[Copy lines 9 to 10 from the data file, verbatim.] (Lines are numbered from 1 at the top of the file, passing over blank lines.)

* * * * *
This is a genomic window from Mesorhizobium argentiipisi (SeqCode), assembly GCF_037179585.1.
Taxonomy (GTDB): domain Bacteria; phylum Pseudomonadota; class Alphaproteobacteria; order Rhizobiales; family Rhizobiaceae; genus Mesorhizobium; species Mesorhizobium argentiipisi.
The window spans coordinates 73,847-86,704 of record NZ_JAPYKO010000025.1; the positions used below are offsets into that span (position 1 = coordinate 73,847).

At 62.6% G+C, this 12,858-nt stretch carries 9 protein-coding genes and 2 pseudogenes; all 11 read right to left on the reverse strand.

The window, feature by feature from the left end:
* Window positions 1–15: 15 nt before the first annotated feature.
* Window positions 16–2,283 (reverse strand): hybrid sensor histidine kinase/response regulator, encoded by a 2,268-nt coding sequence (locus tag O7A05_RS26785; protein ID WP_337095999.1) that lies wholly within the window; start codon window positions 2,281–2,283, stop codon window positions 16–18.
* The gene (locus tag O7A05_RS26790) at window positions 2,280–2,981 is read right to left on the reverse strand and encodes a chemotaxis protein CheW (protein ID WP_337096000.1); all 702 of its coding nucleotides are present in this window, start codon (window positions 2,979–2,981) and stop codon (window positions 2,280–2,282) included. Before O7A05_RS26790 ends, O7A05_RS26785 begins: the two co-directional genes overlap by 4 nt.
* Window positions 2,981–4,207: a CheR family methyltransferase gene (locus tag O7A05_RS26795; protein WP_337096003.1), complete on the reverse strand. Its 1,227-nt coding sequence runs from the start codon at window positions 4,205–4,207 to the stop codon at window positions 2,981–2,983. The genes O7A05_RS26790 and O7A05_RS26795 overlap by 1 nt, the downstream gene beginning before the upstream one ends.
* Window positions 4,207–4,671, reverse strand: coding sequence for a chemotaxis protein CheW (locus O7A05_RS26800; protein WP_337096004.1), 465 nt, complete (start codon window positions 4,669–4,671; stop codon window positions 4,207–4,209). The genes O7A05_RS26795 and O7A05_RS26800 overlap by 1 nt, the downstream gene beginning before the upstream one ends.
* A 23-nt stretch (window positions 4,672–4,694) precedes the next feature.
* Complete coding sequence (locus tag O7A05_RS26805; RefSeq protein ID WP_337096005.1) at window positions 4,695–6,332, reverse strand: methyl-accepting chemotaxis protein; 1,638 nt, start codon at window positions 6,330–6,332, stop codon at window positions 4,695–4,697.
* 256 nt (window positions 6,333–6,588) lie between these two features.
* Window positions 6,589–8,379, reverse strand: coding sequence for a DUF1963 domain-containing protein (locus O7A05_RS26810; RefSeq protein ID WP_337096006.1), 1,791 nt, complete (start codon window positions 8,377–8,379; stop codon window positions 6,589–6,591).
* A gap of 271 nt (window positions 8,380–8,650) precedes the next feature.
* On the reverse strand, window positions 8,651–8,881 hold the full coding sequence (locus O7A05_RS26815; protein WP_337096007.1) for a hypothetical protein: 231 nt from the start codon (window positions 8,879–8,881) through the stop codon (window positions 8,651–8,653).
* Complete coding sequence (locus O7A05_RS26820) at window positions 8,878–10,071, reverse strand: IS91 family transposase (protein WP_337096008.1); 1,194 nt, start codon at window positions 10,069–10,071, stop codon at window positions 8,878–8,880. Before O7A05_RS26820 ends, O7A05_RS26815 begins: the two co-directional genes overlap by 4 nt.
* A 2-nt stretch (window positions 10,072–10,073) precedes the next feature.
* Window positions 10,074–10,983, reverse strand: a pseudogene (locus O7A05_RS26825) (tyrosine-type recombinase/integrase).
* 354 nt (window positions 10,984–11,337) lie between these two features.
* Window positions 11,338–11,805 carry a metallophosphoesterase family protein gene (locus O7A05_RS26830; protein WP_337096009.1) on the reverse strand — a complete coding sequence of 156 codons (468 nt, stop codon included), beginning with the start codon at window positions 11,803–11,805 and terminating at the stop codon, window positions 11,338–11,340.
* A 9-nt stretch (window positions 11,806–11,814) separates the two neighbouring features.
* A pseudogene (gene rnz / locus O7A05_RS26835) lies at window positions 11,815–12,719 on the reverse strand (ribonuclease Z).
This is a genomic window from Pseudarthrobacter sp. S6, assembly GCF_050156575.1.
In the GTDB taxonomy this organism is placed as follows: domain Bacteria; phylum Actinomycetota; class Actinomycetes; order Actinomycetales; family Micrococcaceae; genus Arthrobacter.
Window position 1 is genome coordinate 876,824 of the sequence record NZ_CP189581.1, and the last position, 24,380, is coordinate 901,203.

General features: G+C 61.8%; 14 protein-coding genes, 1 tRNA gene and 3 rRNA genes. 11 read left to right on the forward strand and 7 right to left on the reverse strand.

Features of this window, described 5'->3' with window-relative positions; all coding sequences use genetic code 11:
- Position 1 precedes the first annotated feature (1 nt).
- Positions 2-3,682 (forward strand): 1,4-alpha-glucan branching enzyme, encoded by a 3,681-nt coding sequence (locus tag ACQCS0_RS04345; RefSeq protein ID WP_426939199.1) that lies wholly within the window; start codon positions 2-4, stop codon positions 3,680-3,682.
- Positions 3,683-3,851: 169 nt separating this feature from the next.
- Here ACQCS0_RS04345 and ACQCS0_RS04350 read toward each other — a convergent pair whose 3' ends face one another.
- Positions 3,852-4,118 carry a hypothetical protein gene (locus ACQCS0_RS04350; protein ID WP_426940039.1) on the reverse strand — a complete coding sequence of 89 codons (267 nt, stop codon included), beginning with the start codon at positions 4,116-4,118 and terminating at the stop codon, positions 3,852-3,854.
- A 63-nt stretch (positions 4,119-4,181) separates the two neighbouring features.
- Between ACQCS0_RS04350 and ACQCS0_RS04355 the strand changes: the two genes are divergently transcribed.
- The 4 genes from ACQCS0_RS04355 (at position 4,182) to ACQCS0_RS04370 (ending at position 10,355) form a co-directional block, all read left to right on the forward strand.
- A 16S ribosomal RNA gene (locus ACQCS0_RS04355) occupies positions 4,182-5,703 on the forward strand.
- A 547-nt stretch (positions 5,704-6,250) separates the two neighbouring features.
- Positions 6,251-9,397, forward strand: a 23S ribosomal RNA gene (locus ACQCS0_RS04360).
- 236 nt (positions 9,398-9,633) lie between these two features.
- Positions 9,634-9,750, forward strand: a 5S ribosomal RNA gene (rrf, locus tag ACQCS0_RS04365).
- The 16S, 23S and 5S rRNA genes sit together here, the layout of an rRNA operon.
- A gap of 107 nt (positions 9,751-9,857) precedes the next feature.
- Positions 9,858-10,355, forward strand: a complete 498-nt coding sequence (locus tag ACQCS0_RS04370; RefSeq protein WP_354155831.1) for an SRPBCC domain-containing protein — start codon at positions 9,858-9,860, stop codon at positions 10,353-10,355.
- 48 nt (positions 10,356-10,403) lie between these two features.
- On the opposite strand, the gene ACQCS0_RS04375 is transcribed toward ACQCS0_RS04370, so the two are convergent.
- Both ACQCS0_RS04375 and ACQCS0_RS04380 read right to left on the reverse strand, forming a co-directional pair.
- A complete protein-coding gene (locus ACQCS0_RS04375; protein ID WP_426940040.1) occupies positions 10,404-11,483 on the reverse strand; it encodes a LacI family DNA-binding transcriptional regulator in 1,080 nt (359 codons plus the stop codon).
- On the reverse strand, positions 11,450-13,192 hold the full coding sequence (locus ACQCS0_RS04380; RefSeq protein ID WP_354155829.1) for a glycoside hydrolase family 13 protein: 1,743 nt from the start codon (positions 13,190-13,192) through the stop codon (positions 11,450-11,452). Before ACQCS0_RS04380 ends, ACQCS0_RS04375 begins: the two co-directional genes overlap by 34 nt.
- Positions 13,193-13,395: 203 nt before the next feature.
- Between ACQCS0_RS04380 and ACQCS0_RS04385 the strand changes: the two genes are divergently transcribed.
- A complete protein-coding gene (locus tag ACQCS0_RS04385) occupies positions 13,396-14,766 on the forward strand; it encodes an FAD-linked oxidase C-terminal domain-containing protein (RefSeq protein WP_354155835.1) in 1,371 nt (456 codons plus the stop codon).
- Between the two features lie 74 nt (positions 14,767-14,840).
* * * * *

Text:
* Window positions 2,981–4,207: a CheR family methyltransferase gene (locus tag O7A05_RS26795; protein WP_337096003.1), complete on the reverse strand. Its 1,227-nt coding sequence runs from the start codon at window positions 4,205–4,207 to the stop codon at window positions 2,981–2,983. The genes O7A05_RS26790 and O7A05_RS26795 overlap by 1 nt, the downstream gene beginning before the upstream one ends.
* Window positions 4,207–4,671, reverse strand: coding sequence for a chemotaxis protein CheW (locus O7A05_RS26800; protein WP_337096004.1), 465 nt, complete (start codon window positions 4,669–4,671; stop codon window positions 4,207–4,209). The genes O7A05_RS26795 and O7A05_RS26800 overlap by 1 nt, the downstream gene beginning before the upstream one ends.